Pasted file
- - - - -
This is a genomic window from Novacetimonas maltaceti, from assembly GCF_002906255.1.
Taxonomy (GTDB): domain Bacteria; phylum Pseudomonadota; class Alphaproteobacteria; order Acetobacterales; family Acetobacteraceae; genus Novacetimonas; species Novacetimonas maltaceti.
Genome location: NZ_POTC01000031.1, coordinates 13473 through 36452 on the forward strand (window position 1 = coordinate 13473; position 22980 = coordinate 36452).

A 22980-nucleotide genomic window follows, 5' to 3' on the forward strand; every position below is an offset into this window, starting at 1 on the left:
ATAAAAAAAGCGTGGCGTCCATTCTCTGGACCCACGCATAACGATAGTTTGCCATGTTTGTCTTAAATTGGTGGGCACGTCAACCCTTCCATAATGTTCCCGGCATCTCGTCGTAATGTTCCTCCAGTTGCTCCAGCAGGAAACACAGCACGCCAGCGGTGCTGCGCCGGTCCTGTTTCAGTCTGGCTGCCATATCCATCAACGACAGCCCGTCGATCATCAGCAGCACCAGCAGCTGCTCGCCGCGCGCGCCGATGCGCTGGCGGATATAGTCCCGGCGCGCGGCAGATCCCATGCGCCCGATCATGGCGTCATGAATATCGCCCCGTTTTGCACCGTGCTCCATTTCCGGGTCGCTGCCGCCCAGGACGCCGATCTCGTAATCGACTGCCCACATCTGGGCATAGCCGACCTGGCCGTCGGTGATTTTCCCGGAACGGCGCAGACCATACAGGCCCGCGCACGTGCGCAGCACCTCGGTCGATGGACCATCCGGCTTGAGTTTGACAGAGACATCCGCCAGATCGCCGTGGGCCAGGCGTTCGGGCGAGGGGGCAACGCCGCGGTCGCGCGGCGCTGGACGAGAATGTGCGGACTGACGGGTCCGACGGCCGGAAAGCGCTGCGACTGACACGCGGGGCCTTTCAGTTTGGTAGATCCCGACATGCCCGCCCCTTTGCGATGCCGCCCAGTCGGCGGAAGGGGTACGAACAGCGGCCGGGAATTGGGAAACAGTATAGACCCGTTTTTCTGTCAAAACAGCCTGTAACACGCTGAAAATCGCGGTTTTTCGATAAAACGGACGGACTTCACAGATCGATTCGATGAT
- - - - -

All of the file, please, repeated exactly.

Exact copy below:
This is a genomic window from Novacetimonas maltaceti, from assembly GCF_002906255.1.
Taxonomy (GTDB): domain Bacteria; phylum Pseudomonadota; class Alphaproteobacteria; order Acetobacterales; family Acetobacteraceae; genus Novacetimonas; species Novacetimonas maltaceti.
Genome location: NZ_POTC01000031.1, coordinates 13473 through 36452 on the forward strand (window position 1 = coordinate 13473; position 22980 = coordinate 36452).

A 22980-nucleotide genomic window follows, 5' to 3' on the forward strand; every position below is an offset into this window, starting at 1 on the left:
ATAAAAAAAGCGTGGCGTCCATTCTCTGGACCCACGCATAACGATAGTTTGCCATGTTTGTCTTAAATTGGTGGGCACGTCAACCCTTCCATAATGTTCCCGGCATCTCGTCGTAATGTTCCTCCAGTTGCTCCAGCAGGAAACACAGCACGCCAGCGGTGCTGCGCCGGTCCTGTTTCAGTCTGGCTGCCATATCCATCAACGACAGCCCGTCGATCATCAGCAGCACCAGCAGCTGCTCGCCGCGCGCGCCGATGCGCTGGCGGATATAGTCCCGGCGCGCGGCAGATCCCATGCGCCCGATCATGGCGTCATGAATATCGCCCCGTTTTGCACCGTGCTCCATTTCCGGGTCGCTGCCGCCCAGGACGCCGATCTCGTAATCGACTGCCCACATCTGGGCATAGCCGACCTGGCCGTCGGTGATTTTCCCGGAACGGCGCAGACCATACAGGCCCGCGCACGTGCGCAGCACCTCGGTCGATGGACCATCCGGCTTGAGTTTGACAGAGACATCCGCCAGATCGCCGTGGGCCAGGCGTTCGGGCGAGGGGGCAACGCCGCGGTCGCGCGGCGCTGGACGAGAATGTGCGGACTGACGGGTCCGACGGCCGGAAAGCGCTGCGACTGACACGCGGGGCCTTTCAGTTTGGTAGATCCCGACATGCCCGCCCCTTTGCGATGCCGCCCAGTCGGCGGAAGGGGTACGAACAGCGGCCGGGAATTGGGAAACAGTATAGACCCGTTTTTCTGTCAAAACAGCCTGTAACACGCTGAAAATCGCGGTTTTTCGATAAAACGGACGGACTTCACAGATCGATTCGATGAT